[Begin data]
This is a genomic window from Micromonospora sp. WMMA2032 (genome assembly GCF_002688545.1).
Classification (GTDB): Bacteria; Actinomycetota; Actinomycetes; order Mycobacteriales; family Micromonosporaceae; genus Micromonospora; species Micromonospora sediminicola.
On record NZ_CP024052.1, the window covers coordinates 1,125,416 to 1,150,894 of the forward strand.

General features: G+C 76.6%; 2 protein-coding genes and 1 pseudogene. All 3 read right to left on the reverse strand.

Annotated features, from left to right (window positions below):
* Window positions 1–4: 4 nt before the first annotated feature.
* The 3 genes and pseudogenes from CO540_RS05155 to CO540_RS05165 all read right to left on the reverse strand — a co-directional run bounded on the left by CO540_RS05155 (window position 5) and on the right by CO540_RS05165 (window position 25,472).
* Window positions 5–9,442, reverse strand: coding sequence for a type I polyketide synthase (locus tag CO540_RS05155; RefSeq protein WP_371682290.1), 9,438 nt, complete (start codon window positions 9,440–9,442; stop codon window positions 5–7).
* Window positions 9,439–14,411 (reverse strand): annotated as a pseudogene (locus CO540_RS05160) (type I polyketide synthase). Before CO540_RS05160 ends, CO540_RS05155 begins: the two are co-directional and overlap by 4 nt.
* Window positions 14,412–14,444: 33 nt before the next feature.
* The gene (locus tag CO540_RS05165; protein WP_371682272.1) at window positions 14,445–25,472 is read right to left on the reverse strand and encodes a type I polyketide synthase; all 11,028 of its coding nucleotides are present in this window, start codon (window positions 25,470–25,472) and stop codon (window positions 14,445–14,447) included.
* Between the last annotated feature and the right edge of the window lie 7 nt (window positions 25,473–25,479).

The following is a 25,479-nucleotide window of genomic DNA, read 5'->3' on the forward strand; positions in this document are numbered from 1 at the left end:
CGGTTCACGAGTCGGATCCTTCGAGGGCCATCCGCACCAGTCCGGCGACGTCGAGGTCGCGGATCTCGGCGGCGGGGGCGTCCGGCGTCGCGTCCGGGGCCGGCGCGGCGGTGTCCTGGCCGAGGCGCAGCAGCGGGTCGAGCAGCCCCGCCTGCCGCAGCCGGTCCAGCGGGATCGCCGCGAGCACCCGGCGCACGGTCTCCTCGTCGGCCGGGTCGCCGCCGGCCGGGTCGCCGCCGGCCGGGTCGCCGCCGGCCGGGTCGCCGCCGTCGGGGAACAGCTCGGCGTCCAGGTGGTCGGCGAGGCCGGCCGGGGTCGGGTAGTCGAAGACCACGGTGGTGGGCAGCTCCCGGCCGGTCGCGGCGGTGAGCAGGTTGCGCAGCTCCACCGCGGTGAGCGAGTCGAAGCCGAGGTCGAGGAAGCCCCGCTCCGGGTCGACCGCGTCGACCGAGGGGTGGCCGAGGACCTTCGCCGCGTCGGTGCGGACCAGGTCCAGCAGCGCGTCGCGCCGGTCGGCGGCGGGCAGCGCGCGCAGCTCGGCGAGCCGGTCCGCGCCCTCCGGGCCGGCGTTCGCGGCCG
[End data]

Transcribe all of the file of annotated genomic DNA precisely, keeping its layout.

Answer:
This is a genomic window from Micromonospora sp. WMMA2032 (genome assembly GCF_002688545.1).
Classification (GTDB): Bacteria; Actinomycetota; Actinomycetes; order Mycobacteriales; family Micromonosporaceae; genus Micromonospora; species Micromonospora sediminicola.
On record NZ_CP024052.1, the window covers coordinates 1,125,416 to 1,150,894 of the forward strand.

General features: G+C 76.6%; 2 protein-coding genes and 1 pseudogene. All 3 read right to left on the reverse strand.

Annotated features, from left to right (window positions below):
* Window positions 1–4: 4 nt before the first annotated feature.
* The 3 genes and pseudogenes from CO540_RS05155 to CO540_RS05165 all read right to left on the reverse strand — a co-directional run bounded on the left by CO540_RS05155 (window position 5) and on the right by CO540_RS05165 (window position 25,472).
* Window positions 5–9,442, reverse strand: coding sequence for a type I polyketide synthase (locus tag CO540_RS05155; RefSeq protein WP_371682290.1), 9,438 nt, complete (start codon window positions 9,440–9,442; stop codon window positions 5–7).
* Window positions 9,439–14,411 (reverse strand): annotated as a pseudogene (locus CO540_RS05160) (type I polyketide synthase). Before CO540_RS05160 ends, CO540_RS05155 begins: the two are co-directional and overlap by 4 nt.
* Window positions 14,412–14,444: 33 nt before the next feature.
* The gene (locus tag CO540_RS05165; protein WP_371682272.1) at window positions 14,445–25,472 is read right to left on the reverse strand and encodes a type I polyketide synthase; all 11,028 of its coding nucleotides are present in this window, start codon (window positions 25,470–25,472) and stop codon (window positions 14,445–14,447) included.
* Between the last annotated feature and the right edge of the window lie 7 nt (window positions 25,473–25,479).

The following is a 25,479-nucleotide window of genomic DNA, read 5'->3' on the forward strand; positions in this document are numbered from 1 at the left end:
CGGTTCACGAGTCGGATCCTTCGAGGGCCATCCGCACCAGTCCGGCGACGTCGAGGTCGCGGATCTCGGCGGCGGGGGCGTCCGGCGTCGCGTCCGGGGCCGGCGCGGCGGTGTCCTGGCCGAGGCGCAGCAGCGGGTCGAGCAGCCCCGCCTGCCGCAGCCGGTCCAGCGGGATCGCCGCGAGCACCCGGCGCACGGTCTCCTCGTCGGCCGGGTCGCCGCCGGCCGGGTCGCCGCCGGCCGGGTCGCCGCCGGCCGGGTCGCCGCCGTCGGGGAACAGCTCGGCGTCCAGGTGGTCGGCGAGGCCGGCCGGGGTCGGGTAGTCGAAGACCACGGTGGTGGGCAGCTCCCGGCCGGTCGCGGCGGTGAGCAGGTTGCGCAGCTCCACCGCGGTGAGCGAGTCGAAGCCGAGGTCGAGGAAGCCCCGCTCCGGGTCGACCGCGTCGACCGAGGGGTGGCCGAGGACCTTCGCCGCGTCGGTGCGGACCAGGTCCAGCAGCGCGTCGCGCCGGTCGGCGGCGGGCAGCGCGCGCAGCTCGGCGAGCCGGTCCGCGCCCTCCGGGCCGGCGTTCGCGGCCG